Fewer Buyers for Cheaper Gas
Is it possible that even if gasoline prices decline, consumption won't go up? I think it's a good bet.
Ever since the OPEC oil embargo 40 years ago, U.S. consumers have responded predictably, like rational economic beings, to every big swing in the price of gasoline. When it spiked, we drove fewer miles, switched to fuel-efficient vehicles, used mass transit more. But when the price declined for a long stretch, we went back to our old gas-guzzling ways. Every prediction of the permanent demise of, say, big SUVs, powerful sports cars, and commuting in pickup trucks proved premature.
Will the next time be different? Is it possible that even if gasoline prices decline consumption won’t go up? I think it’s a good bet, and we probably won’t have to wait long to find out.
My colleagues in the Kiplinger Business Forecasting Group have made a bold prediction that by 2016 the price of petroleum will fall by 20% to 30% from recent averages of about $95 a barrel. That would take a gallon of gasoline down by a similar amount, to an average of $3 a gallon.
That slide will be a boon to consumer budgets, and I have a hunch that this time around drivers won’t respond by boosting their use of gasoline. Instead, they’ll shift the money into other purchases or savings—unless governments take advantage of the price decline to raise gasoline taxes.
An oil boom. High gasoline prices in recent years were the result of tight supplies and surging global demand, especially in fast-growing emerging economies. Conversely, the long price slide we are predicting will be the product of soaring oil production and slowing global demand. Oil production will keep booming—everywhere from Iraq to Canada, and from offshore areas of Africa and South America to our own United States (up 30% just since 2008).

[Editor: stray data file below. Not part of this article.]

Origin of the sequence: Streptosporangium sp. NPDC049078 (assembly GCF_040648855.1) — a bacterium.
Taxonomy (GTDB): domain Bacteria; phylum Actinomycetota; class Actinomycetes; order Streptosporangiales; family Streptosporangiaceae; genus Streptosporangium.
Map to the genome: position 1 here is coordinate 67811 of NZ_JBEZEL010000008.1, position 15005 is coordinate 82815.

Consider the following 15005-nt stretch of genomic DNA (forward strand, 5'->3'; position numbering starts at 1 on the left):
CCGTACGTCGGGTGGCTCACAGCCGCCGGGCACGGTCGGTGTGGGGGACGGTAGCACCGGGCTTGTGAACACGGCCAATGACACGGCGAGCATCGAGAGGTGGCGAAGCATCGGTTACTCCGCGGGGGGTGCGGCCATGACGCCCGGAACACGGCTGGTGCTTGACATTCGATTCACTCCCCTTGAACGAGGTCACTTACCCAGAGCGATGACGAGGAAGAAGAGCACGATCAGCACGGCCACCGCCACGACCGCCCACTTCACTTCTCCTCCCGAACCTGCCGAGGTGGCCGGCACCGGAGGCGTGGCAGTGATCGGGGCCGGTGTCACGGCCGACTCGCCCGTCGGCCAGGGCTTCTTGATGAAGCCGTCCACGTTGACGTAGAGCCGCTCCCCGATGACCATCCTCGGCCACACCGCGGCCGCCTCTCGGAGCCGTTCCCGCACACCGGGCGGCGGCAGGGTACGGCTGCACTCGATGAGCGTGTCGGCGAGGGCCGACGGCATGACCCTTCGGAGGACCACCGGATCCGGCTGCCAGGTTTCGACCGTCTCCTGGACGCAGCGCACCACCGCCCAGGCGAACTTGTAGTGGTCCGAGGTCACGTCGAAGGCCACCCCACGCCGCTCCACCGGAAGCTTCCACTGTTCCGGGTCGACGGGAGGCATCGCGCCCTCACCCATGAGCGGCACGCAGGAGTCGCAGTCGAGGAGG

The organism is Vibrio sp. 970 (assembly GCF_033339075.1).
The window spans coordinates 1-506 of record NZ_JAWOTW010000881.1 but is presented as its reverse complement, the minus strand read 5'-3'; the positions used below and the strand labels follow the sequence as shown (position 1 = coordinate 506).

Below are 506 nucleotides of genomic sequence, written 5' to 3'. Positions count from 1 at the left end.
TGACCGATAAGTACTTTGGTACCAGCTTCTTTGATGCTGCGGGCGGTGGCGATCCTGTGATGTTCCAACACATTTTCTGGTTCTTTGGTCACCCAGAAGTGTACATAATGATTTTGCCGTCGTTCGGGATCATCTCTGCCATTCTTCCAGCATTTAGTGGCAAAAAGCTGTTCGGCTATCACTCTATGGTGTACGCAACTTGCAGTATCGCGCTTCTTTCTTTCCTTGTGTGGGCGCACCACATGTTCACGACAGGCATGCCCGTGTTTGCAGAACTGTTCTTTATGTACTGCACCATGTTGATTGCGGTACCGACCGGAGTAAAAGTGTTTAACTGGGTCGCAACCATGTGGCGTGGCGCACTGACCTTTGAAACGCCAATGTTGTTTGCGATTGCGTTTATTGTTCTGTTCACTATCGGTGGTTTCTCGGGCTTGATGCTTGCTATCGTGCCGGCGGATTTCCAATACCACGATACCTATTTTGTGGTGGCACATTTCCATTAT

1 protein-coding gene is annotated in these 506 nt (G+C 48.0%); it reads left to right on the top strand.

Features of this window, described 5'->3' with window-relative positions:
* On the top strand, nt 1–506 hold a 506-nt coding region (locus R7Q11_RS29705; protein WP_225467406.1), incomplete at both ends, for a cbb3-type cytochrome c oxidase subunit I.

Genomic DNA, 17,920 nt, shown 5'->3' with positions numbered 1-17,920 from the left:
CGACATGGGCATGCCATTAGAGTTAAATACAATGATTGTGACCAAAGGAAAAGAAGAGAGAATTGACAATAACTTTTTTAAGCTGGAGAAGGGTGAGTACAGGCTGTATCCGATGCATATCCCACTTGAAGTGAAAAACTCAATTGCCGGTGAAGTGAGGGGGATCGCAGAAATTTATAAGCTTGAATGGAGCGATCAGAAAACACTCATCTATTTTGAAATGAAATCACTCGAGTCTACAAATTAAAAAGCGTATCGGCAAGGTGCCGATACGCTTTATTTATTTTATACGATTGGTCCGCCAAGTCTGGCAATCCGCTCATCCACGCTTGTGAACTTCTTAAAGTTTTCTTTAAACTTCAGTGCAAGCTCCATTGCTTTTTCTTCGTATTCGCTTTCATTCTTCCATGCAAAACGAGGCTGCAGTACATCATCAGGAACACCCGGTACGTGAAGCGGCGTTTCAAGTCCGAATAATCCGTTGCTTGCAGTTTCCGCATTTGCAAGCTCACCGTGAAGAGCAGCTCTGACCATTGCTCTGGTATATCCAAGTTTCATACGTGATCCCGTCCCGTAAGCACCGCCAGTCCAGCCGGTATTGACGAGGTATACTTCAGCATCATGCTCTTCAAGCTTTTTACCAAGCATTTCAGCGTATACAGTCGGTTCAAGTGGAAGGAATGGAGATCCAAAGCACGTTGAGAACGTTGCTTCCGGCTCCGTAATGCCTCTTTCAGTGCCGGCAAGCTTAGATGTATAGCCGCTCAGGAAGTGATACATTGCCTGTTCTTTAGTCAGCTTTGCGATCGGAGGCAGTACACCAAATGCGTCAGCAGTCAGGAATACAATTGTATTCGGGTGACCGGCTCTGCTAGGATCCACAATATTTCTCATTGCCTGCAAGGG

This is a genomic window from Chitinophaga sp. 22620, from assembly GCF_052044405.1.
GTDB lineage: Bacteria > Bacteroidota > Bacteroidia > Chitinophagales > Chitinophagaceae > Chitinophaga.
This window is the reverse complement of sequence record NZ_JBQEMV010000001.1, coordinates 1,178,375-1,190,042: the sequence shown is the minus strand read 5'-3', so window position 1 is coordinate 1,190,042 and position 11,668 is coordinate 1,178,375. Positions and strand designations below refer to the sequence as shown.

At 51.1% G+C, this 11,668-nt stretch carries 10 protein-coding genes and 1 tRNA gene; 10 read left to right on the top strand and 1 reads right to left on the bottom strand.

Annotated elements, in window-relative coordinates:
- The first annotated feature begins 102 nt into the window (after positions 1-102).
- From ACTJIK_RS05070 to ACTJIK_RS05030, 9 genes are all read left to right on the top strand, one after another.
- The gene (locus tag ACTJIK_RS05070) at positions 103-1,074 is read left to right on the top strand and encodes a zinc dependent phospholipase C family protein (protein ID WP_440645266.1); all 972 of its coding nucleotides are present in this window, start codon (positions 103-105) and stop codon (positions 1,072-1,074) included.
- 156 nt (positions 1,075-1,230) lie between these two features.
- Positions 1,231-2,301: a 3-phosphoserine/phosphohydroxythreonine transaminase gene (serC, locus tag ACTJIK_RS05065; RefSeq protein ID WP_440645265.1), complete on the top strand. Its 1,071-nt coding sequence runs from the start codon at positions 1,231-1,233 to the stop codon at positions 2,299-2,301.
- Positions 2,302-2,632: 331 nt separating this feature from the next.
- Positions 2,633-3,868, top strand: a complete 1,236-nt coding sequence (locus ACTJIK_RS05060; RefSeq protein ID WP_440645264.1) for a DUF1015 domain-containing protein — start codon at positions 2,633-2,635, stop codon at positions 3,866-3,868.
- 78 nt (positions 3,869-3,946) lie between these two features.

At the same time, oil consumption will continue to decline in the Western nations. In the U.S., we’re using 11% less petroleum today than in 2005, because of urbanization, reduced driving, stricter federal fuel-efficiency standards, a new vogue for small cars and hybrids, and the use of biofuels (ethanol and biodiesel).
Outside of the advanced nations, gasoline use will continue to rise, spurred by a growing middle class wanting to own cars. But governments in countries with fast-growing economies, such as China and India, will reduce their fuel subsidies, impose clean-air rules and perhaps push electric cars, restraining the public thirst for gas.
Overall, the rate of growth in global gasoline demand will slow, and demand will probably be more than matched by higher petroleum production, which will ultimately lead to lower prices.
Conservation habit. But today, unlike a decade ago, energy conservation is firmly entrenched in business practices and the public psyche. Not only do we use less for transportation, we also have more-efficient industrial processes, lighting, home appliances and electronics design. The conservation habit is driven not just by a desire to save money, but also by mounting concern about the effects of coal and oil usage on the environment, whether it be local air quality or global climate change.
Natural gas will be abundant and cheap, too. While booming production has its own issues—such as possible air and water pollution from the extraction process—natural gas burns more cleanly than coal and oil in power plants and more cleanly than gasoline and diesel in vehicles (as compressed or liquefied natural gas).
Some possible downsides: Lower prices for gasoline and diesel will lessen the demand for clean biofuels and slow the adoption of all-electric cars, whose high prices continue to turn off car buyers. Yes, there are always trade-offs in free markets.
Columnist Knight Kiplinger is editor in chief of this magazine and of The Kiplinger Letter and Kiplinger.com.